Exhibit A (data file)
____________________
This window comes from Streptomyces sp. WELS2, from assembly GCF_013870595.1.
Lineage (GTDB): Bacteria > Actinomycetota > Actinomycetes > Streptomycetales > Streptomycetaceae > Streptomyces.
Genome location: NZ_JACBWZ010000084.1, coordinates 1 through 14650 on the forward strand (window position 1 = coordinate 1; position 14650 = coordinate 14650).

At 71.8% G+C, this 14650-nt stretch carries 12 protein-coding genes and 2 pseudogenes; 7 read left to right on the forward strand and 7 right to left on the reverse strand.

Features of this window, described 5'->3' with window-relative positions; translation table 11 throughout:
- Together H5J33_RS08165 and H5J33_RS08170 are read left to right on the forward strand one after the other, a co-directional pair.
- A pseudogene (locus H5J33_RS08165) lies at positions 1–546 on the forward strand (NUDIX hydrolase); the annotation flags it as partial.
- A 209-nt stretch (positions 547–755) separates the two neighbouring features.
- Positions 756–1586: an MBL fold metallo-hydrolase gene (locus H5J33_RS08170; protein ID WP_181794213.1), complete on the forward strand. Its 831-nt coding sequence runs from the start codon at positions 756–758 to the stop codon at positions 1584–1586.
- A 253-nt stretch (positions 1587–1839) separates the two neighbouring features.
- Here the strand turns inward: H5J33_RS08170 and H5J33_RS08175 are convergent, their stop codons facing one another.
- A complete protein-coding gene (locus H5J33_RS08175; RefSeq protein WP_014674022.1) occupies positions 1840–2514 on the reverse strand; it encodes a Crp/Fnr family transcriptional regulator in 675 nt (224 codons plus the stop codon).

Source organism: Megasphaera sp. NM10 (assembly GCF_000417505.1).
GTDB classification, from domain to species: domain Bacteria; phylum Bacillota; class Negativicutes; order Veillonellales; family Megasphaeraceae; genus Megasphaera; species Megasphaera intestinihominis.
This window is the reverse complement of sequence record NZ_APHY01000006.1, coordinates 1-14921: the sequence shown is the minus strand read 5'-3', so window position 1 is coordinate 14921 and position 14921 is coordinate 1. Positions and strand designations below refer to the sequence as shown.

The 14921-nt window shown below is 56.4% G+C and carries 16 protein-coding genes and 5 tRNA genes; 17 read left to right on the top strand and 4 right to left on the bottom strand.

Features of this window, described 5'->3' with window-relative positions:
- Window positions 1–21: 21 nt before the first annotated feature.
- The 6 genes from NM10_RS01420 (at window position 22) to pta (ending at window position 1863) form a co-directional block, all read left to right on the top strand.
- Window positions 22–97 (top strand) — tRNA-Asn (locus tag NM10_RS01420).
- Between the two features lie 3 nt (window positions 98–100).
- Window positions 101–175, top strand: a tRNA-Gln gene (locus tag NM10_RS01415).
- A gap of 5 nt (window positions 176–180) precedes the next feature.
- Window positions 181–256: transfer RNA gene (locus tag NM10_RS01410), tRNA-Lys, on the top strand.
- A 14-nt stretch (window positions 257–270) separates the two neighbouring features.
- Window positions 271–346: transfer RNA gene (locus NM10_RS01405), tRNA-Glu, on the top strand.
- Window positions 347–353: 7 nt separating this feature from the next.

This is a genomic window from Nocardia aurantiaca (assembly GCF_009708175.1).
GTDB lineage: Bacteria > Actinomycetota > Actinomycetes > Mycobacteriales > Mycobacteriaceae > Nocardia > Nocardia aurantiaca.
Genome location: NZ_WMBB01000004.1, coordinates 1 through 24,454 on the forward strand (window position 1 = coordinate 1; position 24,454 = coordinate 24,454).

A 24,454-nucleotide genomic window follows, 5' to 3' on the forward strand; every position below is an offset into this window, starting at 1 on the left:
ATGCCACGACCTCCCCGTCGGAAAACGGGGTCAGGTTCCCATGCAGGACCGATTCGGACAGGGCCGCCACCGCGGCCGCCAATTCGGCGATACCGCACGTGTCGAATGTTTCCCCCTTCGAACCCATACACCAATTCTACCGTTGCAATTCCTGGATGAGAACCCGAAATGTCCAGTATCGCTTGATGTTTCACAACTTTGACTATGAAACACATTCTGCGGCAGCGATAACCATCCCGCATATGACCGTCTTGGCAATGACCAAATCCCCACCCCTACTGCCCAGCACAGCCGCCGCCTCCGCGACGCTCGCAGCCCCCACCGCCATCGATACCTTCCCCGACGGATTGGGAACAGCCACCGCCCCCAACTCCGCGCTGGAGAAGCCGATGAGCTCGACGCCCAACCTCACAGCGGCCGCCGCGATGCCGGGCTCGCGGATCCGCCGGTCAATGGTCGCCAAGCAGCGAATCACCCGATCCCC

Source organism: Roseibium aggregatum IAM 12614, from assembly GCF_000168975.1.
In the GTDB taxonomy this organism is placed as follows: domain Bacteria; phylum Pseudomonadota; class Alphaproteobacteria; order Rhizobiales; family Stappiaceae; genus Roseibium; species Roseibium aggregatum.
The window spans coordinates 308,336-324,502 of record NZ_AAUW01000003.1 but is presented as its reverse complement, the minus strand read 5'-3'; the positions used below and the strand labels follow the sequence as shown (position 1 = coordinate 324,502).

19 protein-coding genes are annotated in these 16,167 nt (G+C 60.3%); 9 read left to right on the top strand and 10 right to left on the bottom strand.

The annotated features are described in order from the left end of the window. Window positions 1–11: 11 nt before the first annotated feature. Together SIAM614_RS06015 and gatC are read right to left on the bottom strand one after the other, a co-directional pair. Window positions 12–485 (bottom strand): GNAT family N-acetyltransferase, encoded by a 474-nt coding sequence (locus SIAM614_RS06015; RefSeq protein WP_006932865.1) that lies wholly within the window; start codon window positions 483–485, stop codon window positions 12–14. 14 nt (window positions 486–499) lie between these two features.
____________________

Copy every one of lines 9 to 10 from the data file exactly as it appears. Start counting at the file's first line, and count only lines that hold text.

- Positions 756–1586: an MBL fold metallo-hydrolase gene (locus H5J33_RS08170; protein ID WP_181794213.1), complete on the forward strand. Its 831-nt coding sequence runs from the start codon at positions 756–758 to the stop codon at positions 1584–1586.
- A 253-nt stretch (positions 1587–1839) separates the two neighbouring features.